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Suresh Peters: The man who sang Pettai Rap- Cinema express

Suresh Peters: The Pettai Rap star

The singer-composer who is in the city for a music camp at the Swarnabhoomi Academy of Music, takes time to reflect on his career and chat about the increasing influence of technology in music

Published: 16th August 2017

You have been a composer, singer, rapper… which do you like best?

I enjoy music production more than everything else, as it entails everything from composing to programming to arranging and playing music. I started as a drummer, which led me into AR Rahman’s band. I got into music production at a very early age. Sometime, about 25-26 years ago, when the process of synthesis was still relatively new, we woke up to the opportunity that music could be made from anywhere. That was the beginning of a digital era. I began learning to play the other instruments, like the guitar. It’s been a non-stop learning journey since then. It’s been 26 years, but I still feel like I'm just beginning. (laughs)

You’ve composed music for both jingles and films.

In a jingle, the product is the hero. Everything should be about highlighting it. Amid hundreds of jingles, you have to make sure yours stands out. It is quite a challenge because most of the time, though we record for one-minute ads, only 30 seconds get played.

You are generally thought of as being among the earliest rappers in the Tamil film scene.

People say that a lot, but that’s because of ‘Pettai Rap’. The genre had just arrived then. What made it so interesting for everyone was this concept of taking something local and then combining it with hip-hop… It was a brand new idea.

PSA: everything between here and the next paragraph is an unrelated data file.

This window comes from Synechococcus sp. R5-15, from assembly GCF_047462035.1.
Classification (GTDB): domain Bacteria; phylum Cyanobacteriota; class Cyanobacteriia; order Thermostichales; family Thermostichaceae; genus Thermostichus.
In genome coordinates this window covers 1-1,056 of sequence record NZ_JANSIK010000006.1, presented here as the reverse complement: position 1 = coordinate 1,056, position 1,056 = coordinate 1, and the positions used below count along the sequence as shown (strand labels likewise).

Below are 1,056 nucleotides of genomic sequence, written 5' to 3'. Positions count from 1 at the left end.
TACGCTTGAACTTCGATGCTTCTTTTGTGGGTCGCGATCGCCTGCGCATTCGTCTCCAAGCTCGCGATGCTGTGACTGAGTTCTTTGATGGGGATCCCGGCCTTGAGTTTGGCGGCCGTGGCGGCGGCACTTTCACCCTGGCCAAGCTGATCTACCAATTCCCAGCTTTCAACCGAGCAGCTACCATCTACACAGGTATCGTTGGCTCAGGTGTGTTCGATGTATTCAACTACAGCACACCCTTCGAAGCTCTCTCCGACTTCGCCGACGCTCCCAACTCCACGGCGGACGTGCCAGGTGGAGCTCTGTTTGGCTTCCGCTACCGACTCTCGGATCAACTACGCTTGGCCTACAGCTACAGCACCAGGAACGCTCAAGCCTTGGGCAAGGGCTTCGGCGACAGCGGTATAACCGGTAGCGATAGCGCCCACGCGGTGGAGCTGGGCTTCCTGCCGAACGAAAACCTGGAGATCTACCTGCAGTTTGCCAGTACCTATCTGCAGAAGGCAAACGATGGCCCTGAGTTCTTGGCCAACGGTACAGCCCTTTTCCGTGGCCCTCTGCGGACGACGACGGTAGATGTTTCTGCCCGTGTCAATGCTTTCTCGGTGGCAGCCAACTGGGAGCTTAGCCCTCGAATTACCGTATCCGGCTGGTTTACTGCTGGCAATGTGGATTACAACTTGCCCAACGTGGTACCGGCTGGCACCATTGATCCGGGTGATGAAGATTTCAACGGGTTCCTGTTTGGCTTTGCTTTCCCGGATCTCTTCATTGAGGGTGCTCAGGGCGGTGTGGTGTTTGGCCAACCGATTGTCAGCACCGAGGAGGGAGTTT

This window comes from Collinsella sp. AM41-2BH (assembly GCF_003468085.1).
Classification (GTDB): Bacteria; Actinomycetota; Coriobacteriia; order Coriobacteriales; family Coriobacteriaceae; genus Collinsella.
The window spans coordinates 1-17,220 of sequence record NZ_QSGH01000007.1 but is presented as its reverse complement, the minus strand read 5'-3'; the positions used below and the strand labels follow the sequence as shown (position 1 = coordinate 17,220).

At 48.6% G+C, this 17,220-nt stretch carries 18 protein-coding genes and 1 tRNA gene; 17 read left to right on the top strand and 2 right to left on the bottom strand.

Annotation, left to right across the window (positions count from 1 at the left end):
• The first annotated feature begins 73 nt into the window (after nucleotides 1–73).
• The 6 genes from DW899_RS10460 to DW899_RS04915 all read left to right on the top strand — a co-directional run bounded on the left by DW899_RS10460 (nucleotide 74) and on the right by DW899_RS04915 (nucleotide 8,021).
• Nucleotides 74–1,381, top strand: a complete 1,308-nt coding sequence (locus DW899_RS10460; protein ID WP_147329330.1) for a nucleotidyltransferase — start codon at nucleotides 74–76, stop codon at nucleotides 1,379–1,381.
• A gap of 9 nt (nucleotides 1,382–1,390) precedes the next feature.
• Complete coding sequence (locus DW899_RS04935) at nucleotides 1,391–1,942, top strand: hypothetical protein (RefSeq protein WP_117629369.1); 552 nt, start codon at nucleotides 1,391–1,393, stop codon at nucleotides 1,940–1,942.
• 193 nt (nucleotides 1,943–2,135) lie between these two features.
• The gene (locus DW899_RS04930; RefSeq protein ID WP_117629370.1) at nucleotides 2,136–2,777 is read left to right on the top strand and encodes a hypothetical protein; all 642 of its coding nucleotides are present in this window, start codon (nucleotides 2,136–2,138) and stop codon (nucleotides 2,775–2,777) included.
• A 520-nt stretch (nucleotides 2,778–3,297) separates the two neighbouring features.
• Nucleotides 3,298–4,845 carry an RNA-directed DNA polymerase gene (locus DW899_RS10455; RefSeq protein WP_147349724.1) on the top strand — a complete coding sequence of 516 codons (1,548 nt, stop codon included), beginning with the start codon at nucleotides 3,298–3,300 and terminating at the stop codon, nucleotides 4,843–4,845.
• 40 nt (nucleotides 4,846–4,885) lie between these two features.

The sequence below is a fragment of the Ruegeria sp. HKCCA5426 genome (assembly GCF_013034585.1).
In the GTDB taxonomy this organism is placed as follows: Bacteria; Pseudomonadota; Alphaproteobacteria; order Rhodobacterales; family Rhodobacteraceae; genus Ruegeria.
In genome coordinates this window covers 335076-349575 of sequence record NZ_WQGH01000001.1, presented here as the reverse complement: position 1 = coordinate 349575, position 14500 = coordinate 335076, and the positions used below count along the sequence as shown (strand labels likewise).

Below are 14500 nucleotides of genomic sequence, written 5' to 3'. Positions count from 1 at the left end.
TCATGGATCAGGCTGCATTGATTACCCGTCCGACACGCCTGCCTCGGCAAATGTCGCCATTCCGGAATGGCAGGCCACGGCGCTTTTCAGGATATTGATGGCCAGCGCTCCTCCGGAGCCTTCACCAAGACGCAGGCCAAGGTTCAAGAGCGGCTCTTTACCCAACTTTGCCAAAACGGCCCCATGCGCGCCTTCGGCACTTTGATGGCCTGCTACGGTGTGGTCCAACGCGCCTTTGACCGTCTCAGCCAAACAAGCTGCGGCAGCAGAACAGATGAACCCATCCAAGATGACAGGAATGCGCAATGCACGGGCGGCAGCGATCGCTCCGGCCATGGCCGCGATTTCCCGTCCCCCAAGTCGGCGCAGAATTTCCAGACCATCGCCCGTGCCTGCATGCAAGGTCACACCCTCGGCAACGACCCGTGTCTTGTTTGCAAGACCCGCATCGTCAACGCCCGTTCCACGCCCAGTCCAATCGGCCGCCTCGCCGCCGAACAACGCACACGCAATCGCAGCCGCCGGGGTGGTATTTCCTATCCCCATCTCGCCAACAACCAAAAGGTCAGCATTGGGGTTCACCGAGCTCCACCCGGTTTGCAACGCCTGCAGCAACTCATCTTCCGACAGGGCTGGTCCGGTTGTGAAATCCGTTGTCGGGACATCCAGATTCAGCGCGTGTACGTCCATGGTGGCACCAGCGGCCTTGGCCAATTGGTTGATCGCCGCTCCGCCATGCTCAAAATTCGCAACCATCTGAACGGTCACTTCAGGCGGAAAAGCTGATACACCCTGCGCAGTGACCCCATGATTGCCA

How much would you say has technology changed music, considering you were part of the earliest groups to embrace it?

Everything has become digital, be it the internet, film, radio… everything. But I truly believe that acoustic instruments—the guitar, tabla, veena…—will truly never disappear. They are the original instruments. But of course, we are able to synthetically reproduce some of their sounds today. And due to time and budget constraints, more people are taking to that. The future, whether you like it or not, is going to be more technology-based.

No conversation with you is truly complete without talking about ‘Chikku Bukku Raile’.
(Laughs) I think it was the first time I ever attempted to sing a song in Tamil. My schooling had all happened in Bombay and Pune. In fact, one of the best things about recording for that song was that I had no idea it was for a film. I did not even ask Rahman what it was for. A couple of months after the recording, I realised it was for a flm. I had to go back and re-sing it. It was no pressure, of course, because Rahman makes sure you're under no pressure. I least expected that this song would become a huge life-changer.

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